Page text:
Yeah, maybe before you knew you were mourning that that was the mourning that wasn't your dream of mourning. So actually I think a lot of people are mourning and they do not yet have a dream of mourning. But they are mourning. And that mourning that they're doing is, could sponsor a dream of mourning but the dream of mourning has not yet arisen. But, you know, so they don't know the mourning. The only way we know the mourning is to have a dream of mourning. Even though we're mourning we don't know it until we have a dream. And we can't know everything that we're going through. We don't know the totality of our relationship with everybody. But what we do know about it is our dream of it. And so we have a dream


that we're mourning or we have a dream that we're really in pain over the appearance of unkindness. And we have a dream that we would like to do something to encourage kindness. And that's where we start. But this class I'm telling you that you're starting with Dreamville. But I hope that when I tell you that that doesn't undermine your enthusiasm for doing dream compassion. Because dream compassion assembles the conditions for being aware there's dream compassion and being aware there's dream compassion and practicing dream compassion and being aware of it is the next layer of compassion which frees you from your habit your habitual way of doing compassion before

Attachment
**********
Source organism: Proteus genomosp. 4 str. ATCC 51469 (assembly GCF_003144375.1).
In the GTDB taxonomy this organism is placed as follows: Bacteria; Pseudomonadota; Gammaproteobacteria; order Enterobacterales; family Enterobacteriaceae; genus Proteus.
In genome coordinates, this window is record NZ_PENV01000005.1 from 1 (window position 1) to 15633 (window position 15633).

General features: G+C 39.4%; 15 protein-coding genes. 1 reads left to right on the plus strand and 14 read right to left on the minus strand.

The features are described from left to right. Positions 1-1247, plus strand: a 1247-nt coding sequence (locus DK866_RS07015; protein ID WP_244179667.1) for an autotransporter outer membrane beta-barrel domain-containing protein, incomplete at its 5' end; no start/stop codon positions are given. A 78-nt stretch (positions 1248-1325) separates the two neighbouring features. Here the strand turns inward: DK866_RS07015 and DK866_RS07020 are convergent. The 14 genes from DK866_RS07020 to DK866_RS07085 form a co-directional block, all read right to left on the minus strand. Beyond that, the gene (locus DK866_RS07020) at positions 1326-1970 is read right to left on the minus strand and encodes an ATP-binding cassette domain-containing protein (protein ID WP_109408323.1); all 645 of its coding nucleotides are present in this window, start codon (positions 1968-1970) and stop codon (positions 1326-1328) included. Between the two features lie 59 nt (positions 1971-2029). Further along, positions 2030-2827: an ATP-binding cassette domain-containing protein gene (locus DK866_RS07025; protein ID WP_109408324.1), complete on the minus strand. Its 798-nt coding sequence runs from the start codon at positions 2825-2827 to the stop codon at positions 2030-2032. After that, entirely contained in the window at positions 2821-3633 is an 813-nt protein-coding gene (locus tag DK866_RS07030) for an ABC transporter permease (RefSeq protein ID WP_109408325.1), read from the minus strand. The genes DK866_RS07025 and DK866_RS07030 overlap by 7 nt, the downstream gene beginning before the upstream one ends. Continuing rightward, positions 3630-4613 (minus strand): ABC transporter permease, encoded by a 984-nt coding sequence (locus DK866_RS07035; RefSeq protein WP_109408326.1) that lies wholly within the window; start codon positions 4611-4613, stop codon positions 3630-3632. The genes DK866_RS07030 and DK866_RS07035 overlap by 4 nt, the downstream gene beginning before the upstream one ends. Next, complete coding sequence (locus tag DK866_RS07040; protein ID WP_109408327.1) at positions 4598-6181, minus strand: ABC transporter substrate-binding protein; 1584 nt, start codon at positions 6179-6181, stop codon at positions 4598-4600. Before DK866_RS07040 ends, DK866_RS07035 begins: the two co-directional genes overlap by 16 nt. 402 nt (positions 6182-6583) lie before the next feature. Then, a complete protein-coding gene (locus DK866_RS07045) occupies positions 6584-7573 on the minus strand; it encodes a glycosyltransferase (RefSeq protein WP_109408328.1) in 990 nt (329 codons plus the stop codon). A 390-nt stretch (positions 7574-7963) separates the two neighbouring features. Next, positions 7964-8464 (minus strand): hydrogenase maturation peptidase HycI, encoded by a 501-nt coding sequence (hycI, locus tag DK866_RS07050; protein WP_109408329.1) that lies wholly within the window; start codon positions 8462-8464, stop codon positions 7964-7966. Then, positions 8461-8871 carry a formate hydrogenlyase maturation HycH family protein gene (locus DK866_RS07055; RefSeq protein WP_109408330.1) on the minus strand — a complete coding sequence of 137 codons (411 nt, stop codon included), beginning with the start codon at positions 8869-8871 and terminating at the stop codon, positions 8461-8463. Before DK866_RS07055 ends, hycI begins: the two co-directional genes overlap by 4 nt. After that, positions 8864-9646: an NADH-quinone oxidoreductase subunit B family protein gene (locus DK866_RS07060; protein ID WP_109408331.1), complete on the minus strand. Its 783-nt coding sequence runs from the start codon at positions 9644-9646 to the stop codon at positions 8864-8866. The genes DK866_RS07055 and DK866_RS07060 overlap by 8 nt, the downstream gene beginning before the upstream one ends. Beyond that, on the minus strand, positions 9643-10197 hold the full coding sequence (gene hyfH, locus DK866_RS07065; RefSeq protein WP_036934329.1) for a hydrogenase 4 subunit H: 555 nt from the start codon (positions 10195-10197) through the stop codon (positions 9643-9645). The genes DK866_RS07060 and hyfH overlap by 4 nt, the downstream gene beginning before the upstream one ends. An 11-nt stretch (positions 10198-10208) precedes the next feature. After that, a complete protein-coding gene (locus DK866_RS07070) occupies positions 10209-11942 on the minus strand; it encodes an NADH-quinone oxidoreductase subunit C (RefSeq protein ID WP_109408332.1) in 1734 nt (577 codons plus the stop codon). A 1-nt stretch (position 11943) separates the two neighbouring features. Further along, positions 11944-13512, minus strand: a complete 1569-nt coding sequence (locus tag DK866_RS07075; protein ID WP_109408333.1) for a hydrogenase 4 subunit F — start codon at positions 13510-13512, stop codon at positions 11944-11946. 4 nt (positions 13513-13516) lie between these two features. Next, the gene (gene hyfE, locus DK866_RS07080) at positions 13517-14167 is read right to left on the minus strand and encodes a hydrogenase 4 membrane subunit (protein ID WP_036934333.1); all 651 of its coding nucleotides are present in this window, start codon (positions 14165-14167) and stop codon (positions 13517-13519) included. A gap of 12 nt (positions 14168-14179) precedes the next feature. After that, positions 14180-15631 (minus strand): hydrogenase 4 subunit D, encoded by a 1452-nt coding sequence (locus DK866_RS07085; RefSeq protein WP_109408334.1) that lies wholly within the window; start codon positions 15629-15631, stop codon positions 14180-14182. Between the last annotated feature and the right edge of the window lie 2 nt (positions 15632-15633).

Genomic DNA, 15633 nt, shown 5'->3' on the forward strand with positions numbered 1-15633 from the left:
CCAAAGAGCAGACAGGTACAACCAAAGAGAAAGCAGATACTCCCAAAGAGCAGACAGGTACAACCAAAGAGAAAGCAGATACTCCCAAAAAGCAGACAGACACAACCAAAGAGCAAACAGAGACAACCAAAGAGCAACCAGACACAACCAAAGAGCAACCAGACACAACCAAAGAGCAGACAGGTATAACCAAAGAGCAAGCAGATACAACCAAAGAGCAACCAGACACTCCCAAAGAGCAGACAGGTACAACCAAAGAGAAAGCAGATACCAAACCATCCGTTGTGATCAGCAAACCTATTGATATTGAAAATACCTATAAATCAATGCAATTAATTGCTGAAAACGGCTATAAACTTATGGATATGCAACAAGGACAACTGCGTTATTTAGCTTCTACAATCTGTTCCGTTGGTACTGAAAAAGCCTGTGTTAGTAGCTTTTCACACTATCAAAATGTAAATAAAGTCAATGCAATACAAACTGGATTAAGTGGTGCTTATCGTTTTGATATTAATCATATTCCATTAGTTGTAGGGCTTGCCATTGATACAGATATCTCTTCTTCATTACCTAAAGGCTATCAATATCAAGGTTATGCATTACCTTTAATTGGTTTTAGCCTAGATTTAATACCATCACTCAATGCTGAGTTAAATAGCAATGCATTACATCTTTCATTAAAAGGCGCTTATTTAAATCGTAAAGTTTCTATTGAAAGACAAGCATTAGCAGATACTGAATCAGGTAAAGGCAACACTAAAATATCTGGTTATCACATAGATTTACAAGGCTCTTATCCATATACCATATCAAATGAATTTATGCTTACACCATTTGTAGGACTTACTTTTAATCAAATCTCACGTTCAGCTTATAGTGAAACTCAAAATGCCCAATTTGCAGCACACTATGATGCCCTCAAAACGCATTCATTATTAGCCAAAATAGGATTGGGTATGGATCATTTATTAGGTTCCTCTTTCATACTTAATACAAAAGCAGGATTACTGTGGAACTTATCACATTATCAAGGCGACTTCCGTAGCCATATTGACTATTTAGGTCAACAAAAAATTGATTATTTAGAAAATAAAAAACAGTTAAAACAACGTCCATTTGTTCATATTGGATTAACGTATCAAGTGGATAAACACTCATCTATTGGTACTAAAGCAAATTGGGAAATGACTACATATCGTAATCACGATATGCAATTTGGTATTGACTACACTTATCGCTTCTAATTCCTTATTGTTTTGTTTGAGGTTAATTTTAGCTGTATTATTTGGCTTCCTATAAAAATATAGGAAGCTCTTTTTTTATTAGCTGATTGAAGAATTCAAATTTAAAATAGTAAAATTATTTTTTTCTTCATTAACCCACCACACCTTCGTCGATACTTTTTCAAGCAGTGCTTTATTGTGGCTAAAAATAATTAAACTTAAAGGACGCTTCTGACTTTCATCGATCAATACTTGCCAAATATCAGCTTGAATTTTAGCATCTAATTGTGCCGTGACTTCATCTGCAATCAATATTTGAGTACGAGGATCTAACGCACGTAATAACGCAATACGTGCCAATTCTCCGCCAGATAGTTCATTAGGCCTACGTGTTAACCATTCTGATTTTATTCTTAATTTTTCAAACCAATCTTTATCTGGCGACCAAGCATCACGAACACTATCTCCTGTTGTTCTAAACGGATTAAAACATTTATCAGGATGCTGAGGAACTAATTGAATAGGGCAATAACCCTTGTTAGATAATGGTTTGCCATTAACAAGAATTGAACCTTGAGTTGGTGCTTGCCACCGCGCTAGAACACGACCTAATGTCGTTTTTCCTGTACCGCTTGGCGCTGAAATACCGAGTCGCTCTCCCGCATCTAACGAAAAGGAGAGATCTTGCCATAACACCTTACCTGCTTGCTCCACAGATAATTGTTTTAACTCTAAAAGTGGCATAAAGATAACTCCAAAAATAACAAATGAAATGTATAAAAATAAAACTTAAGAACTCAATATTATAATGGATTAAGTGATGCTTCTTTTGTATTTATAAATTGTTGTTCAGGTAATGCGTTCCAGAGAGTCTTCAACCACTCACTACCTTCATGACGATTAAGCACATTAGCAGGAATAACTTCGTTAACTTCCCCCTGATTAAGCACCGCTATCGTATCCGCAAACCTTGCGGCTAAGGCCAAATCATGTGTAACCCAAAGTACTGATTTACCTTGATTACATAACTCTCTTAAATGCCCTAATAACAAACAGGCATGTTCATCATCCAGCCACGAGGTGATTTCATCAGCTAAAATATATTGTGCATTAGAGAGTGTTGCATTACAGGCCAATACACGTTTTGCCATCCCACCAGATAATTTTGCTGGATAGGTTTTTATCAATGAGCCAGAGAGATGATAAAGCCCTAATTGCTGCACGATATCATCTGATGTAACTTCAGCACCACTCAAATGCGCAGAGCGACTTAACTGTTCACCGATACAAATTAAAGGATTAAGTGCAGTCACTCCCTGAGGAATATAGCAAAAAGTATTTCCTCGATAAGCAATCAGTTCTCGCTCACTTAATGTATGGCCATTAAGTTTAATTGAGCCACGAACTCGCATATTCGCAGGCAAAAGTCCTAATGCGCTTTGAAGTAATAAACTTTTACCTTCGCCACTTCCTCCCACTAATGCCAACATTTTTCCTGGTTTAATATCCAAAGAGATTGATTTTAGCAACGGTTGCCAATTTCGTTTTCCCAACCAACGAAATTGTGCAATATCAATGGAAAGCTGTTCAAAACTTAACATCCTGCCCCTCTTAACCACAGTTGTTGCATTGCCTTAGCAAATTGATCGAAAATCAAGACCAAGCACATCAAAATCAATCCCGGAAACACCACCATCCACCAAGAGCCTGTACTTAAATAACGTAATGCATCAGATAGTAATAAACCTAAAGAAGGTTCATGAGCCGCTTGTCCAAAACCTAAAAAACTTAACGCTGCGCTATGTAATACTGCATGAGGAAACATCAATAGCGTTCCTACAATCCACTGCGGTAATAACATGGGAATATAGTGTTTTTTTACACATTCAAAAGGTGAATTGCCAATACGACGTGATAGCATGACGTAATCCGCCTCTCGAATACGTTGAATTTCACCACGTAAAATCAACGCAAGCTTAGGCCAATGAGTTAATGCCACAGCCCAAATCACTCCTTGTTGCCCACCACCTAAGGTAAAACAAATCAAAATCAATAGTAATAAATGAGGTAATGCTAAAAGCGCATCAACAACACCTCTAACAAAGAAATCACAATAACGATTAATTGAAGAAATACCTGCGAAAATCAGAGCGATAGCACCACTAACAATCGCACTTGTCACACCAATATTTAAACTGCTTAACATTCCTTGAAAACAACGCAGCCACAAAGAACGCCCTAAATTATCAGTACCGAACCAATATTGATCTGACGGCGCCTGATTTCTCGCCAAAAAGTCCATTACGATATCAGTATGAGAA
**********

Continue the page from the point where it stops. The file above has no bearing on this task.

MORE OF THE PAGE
and should make you more enthusiastic. But some guidance may be necessary there. And then you get ready for realizing, liberating compassion. Yes, Simon. There's a story about a woman seeing a baby across the room. Yes. She said, she knew that's an enlightening, enlightening event. Did you enlighten her before the event started or there was something in that? I used the example there that she didn't superimpose the lactation. She didn't superimpose the leaking of her breast upon the function. She maybe discovered it. Maybe didn't even feel it. She just looked down at her breast. Her blouse is wet. So the appearance of being in control was kind of not congruent with what was happening. She probably wasn't thinking


that she was controlling her flow. And yet the flow was controlled by the causes and conditions of the other dependent nature of her breasts, of her milk lactating. And the conditions there are her breasts, the vision of a baby, and also the baby. It isn't just the vision of a baby. Although it's possible if she closed her eyes and saw a picture of a baby she might lactate. I don't know. That would be an interesting experiment. But the actual baby that sponsors the image of the baby and her body makes this thing happen. And it's in the process. That's a wonderful example of generosity without thinking about doing it. That she gave milk. And milk didn't even get to the baby. She gave milk without even knowing where it was going to go. And then she noticed she had done it.


And even when the mother intentionally gives her breast to the baby she may notice the milk doesn't come sometimes. She would like to give but the body doesn't go along with it. In fact, the process is controlling it and she has her story about it. The enlightening part is when by meditating on the process for example, giving milk at the first two levels you realize that there's nobody out there you're giving the milk to and the milk isn't out there either. You become free of the separation of subject and object by this process. But it's hard to get to being free of subject and object if you don't accept that you're dreaming of separation of subject and object. That you're dreaming of